Tuesday, February 16, 2010

Top 5 Dishes to Try in Scotland

# 1 Haggis

 I know I've been talking about Haggis a lot lately .... but it's true: you must try Haggis on your visit to Scotland. Ideally your Haggis (lamb innards, oats, and suet) will be served with neeps and tatties (mashed parsnips and mashed potatoes). However, in these parts -- you could find Haggis on your nachos or stuffed into a bell pepper. It's everywhere!

#2 Cullen Skink Soup

 
Cullen Skink is a delicious, thick soup made of smoked haddock, potatoes, and onion.  Normally served as a starter for a formal dinner, I recommend eating this soup any chance you get! It's relatively easy to find it in a Scottish restaurant, but it's definitely not everywhere. It's so nice and hearty on a cold Scottish day.

#3 Fish and Chips
 
Fish and chips with mushy peas: a classic British dish. In Scotland, the fish is usually beer-battered, fried cod.  However, the fish could also be rolled in oats. Chips actually refers to what Americans would normally call French fries. They're usually quite good and chunky. However, don't expect to use normal ketchup on this dish. You'll want to douse your fish and chips in either brown sauce or salt & vinegar. And don't forget the mushy peas! Your peas could come looking like the ones above or they could be so mushy that they're actually completely mashed. Sometimes your peas might also be mixed with a bit of horseradish sauce.


# 4 Stuffed Potatoes
 
This particular potato seems to be stuffed with cheddar cheese and pineapple. Have I mentioned they'll stuff anything into a potato over here?  Cottage cheese, baked beans, tuna salad -- even pasta salad. The motto here is that anything goes in a potato. It's surprisingly super good. My latest favorite is haggis and cheddar in a baked potato.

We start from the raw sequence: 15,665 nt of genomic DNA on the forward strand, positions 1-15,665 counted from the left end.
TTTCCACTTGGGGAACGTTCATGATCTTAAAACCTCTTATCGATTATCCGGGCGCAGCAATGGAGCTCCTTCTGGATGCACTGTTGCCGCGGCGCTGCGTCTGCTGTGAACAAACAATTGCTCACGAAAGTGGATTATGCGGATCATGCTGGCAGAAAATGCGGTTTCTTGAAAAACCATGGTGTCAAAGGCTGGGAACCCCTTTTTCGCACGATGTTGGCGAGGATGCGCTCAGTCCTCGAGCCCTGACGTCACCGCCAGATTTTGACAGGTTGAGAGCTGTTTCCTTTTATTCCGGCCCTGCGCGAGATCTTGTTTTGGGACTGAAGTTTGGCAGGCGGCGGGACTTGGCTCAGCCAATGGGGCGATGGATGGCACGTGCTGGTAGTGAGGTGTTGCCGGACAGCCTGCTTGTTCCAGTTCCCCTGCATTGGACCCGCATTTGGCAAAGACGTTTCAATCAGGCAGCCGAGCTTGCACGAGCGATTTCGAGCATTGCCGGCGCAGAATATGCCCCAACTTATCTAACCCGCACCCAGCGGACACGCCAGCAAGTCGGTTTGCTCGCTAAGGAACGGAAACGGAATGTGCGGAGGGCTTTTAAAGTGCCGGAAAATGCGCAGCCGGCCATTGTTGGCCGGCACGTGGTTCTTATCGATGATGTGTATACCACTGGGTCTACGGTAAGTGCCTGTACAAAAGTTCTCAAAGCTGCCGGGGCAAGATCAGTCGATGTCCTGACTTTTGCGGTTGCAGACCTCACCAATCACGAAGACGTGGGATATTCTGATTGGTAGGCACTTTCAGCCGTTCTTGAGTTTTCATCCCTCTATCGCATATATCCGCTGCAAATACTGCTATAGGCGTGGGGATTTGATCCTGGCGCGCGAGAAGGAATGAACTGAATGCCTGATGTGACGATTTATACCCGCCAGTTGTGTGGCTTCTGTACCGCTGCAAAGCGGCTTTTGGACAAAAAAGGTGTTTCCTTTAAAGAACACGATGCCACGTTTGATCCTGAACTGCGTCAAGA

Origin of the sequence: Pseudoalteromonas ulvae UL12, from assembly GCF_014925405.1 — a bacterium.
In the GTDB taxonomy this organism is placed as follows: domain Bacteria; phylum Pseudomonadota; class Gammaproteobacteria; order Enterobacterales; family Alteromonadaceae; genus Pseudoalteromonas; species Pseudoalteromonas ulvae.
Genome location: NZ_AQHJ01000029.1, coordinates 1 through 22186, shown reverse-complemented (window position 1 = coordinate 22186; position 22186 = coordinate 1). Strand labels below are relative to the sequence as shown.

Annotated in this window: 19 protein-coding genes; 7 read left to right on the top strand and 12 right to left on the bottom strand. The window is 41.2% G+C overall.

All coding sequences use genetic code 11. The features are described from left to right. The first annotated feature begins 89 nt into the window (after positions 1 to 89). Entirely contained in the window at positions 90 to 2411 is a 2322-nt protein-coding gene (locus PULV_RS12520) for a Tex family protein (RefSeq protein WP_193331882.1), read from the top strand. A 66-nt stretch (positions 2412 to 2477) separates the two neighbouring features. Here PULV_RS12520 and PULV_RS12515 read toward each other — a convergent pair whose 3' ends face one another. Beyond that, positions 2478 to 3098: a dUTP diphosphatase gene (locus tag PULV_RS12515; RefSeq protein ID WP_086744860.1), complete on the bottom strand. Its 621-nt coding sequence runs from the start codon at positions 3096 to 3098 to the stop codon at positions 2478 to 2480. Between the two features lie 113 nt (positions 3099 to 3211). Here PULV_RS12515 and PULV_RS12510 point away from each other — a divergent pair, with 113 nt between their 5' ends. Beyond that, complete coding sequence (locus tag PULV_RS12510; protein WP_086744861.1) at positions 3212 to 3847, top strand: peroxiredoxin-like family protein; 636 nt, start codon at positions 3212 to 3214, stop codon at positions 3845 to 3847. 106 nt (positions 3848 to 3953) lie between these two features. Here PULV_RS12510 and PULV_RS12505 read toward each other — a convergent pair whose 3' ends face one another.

# 5 Scone with Clotted Cream
 
Not specifically Scottish but definitely British, scones are like semi-sweet biscuits. They're not overly sweet like a cinnamon roll or danish. They do get quite sweet when you put a dollop of clotted cream and jam on them. And that's a must! According to the Ritz Carlton in London -- the institution of high tea -- the jam is supposed to go on first, then the clotted cream. Thus, the above picture is not in accordance with Ritz etiquette. I do think it is easier to put the clotted cream on and then the jam. But that's just me. And have I mentioned how heavenly clotted cream is??? Clotted cream is simply butter and cream mixed together. Quite possibly one of the best things you could put in your mouth!

I'll be posting soon on the top Scottish desserts to try! Even yummier!

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